Ultimately, this question applies to all countries, including Germany. In 2017, greenhouse gas emissions from agriculture amounted to 66.3 million tonnes of carbon dioxide equivalents (all greenhouse gases converted to the effect of carbon dioxide), which makes up a good seven percent of all emissions in the country. The largest proportions are methane emissions from the stomachs of ruminants, nitrous oxide emissions from nitrogen fertilization and emissions from drained peat soils, according to the Thünen Institute in Braunschweig. They mainly affect conventional agriculture, which, with an area share of 91 percent, is still way ahead of organic farming.

The experts see great savings potential in fertilization: through more precise use, which is more oriented towards the needs of the plants, over-fertilization could be avoided and the yield could still be kept high. There is little potential for savings in ruminants. High-performance dairy cows have an increased metabolism, so that the greenhouse gas emissions per animal increase. In relation to one liter of milk, the emissions from the top cows are lower than from the mediocre milk suppliers.

Organic farming shifts environmental problems and "probably negative" on a global scale

According to the Thünen Institute, a similar picture emerges for the performance-related greenhouse gas emissions from fattening pigs. Smith's team also reports that organic production of eggs and poultry has a worse carbon footprint due to poorer feed conversion, longer rearing times and higher mortality rates.

These examples show that the question “organic” or “conventional” is not that easy to answer. Organic scores, for example, with a more favorable pollutant balance and locally improved biodiversity. “Regional, labor-intensive organic farming can also strengthen the local economy and social cohesion,” says MCC researcher Creutzig. Conventional agriculture tends to be ahead in terms of climate protection and uses the land more effectively. In view of the increasing global demand for food and, at the same time, massive competition for land with settlements or the cultivation of biofuels, this is a major advantage.

“An assessment of sustainability has to include more than just‘ land use and greenhouse gases, ”says Adrian Müller from the Institute for Environmental Decisions at ETH Zurich. It is also about nitrogen and other nutrient surpluses, about toxicity, about soil depletion and so on. "If you add the other indicators, then organic farming provides a more comprehensive, sustainable system than the conventional one."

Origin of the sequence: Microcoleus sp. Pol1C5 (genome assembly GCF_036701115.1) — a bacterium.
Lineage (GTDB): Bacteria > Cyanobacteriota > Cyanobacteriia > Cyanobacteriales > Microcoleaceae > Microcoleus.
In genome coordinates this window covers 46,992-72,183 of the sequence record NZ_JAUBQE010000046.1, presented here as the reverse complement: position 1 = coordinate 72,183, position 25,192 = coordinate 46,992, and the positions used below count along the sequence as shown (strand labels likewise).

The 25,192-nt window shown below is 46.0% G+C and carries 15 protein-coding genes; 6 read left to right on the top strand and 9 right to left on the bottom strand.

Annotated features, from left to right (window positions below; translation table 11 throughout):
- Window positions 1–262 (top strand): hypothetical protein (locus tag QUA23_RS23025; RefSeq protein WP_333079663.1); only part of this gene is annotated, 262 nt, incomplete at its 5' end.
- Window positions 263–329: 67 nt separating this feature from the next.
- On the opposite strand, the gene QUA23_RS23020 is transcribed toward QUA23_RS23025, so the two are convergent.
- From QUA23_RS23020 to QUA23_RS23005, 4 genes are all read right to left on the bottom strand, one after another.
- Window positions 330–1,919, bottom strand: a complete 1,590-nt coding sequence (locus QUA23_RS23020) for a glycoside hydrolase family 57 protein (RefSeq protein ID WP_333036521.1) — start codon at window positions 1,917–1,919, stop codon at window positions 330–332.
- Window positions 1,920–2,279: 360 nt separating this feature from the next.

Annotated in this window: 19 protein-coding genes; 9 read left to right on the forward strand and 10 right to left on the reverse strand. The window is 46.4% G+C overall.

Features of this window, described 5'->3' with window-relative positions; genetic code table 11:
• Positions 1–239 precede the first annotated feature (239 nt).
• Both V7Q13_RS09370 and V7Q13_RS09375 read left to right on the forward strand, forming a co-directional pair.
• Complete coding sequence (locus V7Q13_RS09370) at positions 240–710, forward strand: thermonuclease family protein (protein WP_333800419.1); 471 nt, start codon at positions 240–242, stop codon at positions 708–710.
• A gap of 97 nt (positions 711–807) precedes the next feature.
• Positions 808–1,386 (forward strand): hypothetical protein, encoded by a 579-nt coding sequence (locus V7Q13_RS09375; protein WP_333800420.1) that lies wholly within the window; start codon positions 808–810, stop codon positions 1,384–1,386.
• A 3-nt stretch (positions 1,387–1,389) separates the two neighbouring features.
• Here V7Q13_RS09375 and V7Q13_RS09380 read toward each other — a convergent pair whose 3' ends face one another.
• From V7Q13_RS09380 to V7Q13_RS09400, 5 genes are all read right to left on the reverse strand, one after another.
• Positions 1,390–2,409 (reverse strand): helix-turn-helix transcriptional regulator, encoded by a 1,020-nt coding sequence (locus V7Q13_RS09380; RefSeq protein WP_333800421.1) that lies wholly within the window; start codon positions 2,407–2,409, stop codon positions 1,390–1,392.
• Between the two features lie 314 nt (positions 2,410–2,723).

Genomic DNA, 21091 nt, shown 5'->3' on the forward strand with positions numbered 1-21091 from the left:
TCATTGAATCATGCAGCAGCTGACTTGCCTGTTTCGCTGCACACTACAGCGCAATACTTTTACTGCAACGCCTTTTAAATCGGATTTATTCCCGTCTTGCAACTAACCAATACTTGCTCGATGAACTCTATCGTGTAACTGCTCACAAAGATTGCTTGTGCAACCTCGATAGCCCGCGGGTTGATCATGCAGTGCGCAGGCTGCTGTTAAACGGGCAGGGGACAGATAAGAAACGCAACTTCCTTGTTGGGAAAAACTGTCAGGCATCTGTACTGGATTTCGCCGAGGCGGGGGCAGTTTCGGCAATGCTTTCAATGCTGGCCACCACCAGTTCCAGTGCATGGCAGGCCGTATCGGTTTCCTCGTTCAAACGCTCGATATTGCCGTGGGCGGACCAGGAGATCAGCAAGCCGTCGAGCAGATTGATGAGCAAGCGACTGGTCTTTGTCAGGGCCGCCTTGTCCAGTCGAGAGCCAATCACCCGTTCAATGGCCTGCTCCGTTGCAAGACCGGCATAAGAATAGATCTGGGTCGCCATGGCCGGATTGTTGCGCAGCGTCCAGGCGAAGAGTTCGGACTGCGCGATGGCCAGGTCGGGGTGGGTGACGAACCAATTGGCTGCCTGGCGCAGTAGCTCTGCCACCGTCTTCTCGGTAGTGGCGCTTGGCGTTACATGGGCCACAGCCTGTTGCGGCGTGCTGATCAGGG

The environmental researcher Klaus Butterbach-Bahl from the Karlsruhe Institute of Technology is more cautious: Areas with organic farming would benefit, but environmental problems are shifting so that this type of economy is "probably negative" on a global scale. In his opinion, a number of potentials have not yet been used. “Many concepts such as the circular economy for nutrients or the interlinking of grain and livestock farming should also be given greater consideration in conventional agriculture,” he says.

Less animal products, less throw away

Some researchers advocate combining the advantages of organic farming with those of modern breeding methods, i.e. genetic engineering. For example, to make the plants less susceptible to diseases and climatic stress and thus to increase the yield in a limited space. Adrian Müller does not belong to this group, but he says: "As a scientist, I advocate that one should also look at these methods with an open mind when it comes to the goal of sustainable agriculture." But just as organic is used as a label today Genetic engineering has no place in it. And a link is "difficult to communicate".

Müller emphasizes that not only farmers but also consumers can play a decisive role in climate protection: buy fewer animal products and throw them away less. If Germany were to achieve its target for 2030 of halving food waste at retail and consumer level, the greenhouse gas emissions attributable to food consumption would be reduced by 9.5 percent compared to 2015, according to the Thünen Institute.

According to the study, this can be achieved if consumers plan their shopping more consciously and, for example, take existing stocks into account. The trade is also required and can avoid incentives to buy more, such as large packs and special offers. (with smc)

Now new: We give you 4 weeks of Tagesspiegel Plus! To home page